Year: 2013
ISBN / ISSN / Kat.Nr: FU98407
Language: en
Ressource: Einzelne Berichte, Studien
Keyword: defense mechanismBrazilChinaserviceEUendangermentindustrial sectorIsrael
Japanair trafficsecuritysecurity policySouth KoreaterrorismenterpriseUnited States of Americacompetition
Subject: European Community treaties and agreementsVarious information networks and systems
Countries Scheme: Europe. General ResourcesUSABrazilIsraelChinaJapan
Korea (South)
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Title: Study on measuring consumer detriment in the European Union : Final report ; Part 1 – Main report
Title (other): Study on measuring consumer detriment in the European Union : Executive Summary | Operational guidance document on
measuring personal consumer detriment : Developed as part of the Study on measuring consumer detriment in the European
Union
Abstract
This study developed a methodology to assess revealed personal consumer detriment that robustly measures and quantifies the incidence and magnitude of detriment at EU and national level, taking into account both pre- and post-redress financial detriment and non-financial detriment such as time loss and psychological detriment. It can be applied consistently across a broad array of markets as well as adapted to specific markets. An operational guidance document was developed to guide practitioners based on the work undertaken in this study. The methodology builds on previous studies in different countries and markets. Consumer surveys constitute the main data collection tool. The methodology was applied in six markets (mobile telephone services; clothing, footwear and bags; train services; large household appliances; electricity services; and loans, credit and credit cards) and four countries (France, Italy, Poland and the UK). Results were extrapolated to the EU28. The results show that, across the six markets covered, consumers suffered total pre-redress financial detriment of between EUR 15.4 billion and EUR 47.9 billion, post-redress financial detriment of between EUR 9.6 billion and EUR 33.3 billion and monetised time loss of between EUR 10.7 billion and EUR 25.0 billion over the last 12 months in the EU28.[Author vide copyright]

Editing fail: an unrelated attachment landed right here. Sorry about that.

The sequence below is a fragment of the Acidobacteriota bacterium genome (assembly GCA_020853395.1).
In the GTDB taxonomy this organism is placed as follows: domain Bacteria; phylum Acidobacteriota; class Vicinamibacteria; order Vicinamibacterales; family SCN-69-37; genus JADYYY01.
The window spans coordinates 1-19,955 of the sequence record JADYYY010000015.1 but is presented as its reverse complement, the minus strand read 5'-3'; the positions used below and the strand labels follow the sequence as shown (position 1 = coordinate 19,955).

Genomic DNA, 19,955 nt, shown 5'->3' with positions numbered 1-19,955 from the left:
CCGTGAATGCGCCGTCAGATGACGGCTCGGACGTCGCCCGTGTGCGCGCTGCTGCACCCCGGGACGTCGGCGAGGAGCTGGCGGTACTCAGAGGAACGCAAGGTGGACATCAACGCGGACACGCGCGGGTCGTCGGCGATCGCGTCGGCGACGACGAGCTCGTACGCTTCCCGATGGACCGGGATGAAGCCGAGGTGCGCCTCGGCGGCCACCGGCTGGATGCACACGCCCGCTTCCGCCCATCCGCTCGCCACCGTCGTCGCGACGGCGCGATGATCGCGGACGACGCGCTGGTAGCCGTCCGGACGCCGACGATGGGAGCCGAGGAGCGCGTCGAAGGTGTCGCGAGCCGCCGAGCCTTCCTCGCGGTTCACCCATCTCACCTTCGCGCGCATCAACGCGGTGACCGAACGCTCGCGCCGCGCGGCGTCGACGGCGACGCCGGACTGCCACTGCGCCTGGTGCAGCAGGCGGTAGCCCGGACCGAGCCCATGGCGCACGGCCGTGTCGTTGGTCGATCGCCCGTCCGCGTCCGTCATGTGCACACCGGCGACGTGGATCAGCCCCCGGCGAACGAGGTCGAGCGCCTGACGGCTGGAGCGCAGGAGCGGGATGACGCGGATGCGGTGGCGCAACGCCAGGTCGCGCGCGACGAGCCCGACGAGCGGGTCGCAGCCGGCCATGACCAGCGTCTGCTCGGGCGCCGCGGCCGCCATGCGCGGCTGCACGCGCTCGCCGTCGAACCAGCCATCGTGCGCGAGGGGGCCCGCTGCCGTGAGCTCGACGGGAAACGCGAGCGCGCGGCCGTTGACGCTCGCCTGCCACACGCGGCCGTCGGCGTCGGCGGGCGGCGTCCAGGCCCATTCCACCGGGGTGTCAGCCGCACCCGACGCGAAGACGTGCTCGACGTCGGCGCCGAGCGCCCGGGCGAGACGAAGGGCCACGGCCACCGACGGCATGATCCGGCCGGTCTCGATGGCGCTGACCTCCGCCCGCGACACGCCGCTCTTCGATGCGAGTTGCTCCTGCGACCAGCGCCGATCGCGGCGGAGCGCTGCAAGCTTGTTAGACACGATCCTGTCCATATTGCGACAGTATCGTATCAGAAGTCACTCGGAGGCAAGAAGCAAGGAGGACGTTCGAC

Table of Contents
1. INTRODUCTION
2. OBJECTIVES AND SCOPE
2.1. Objectives
2.2. Study questions
2.3. Geographical scope and coverage
2.4. Time period
2.5. Thematic coverage and main tasks
2.6. Methodological tools applied
2.7. Main study phases
3. DEFINITION OF PERSONAL CONSUMER DETRIMENT
3.1. Background
3.2. Refinement of the definition
4. DEVELOPMENT OF THE APPROACH TO MEASURE PERSONAL CONSUMER DETRIMENT
4.1. Rationale for the survey-based approach
4.2. Markets subject to assessment
4.3. Countries subject to assessment
4.4. Key concepts concerning survey-based measurement of personal consumer detriment
4.5. Dimensions of consumer detriment
4.6. Development of the draft consumer survey questionnaire
4.7. Cognitive interviews
4.8. Pilot consumer survey
4.9. Final approach to measuring personal consumer detriment and extrapolating results
5. DEVELOPMENT OF THE APPROACH TO TRIANGULATION OF CONSUMER SURVEY RESULTS
5.1. Rationale for triangulation and related triangulation tools
5.2. Development of the survey of complaint handling bodies
5.3. Development of the mystery shopping exercise
5.4. Final approach to triangulation of results on consumer detriment
6. ASSESSMENT OF PERSONAL CONSUMER DETRIMENT IN SIX MARKETS
6.1. Implementation of the main consumer surveys
6.2. Incidence of personal consumer detriment overall and by country
6.3. Magnitude of personal consumer detriment overall and by country
6.4. Personal consumer detriment by socio-demographic group and factor/driver of consumer vulnerability
6.5. Magnitude of personal consumer detriment comparing purchases over the internet vs other sales channels and cross-border vs. domestic purchases
6.6. Estimation of magnitude of personal consumer detriment using the ‘fair price’ approach
6.7. Comparison of incidence and magnitude of financial detriment across modes
6.8. Contextual information and description of problems experienced by respondents
| 7. TRIANGULATION OF CONSUMER SURVEY RESULTS
7.1. Triangulation based on data from the European Commission harmonised complaints database and the survey of complaint handling bodies
7.2. Triangulation based on mystery shopping data
7.3. Conclusions of the triangulation
8. EXTRAPOLATION OF FINANCIAL DETRIMENT AND TIME LOSS DETRIMENT TO COUNTRY AND EU LEVEL
8.1. Country-level extrapolation
8.2. Extrapolation to EU28
9. OVERALL CONCLUSIONS OF THE STUDY
9.1. Conclusions on the development of the methodology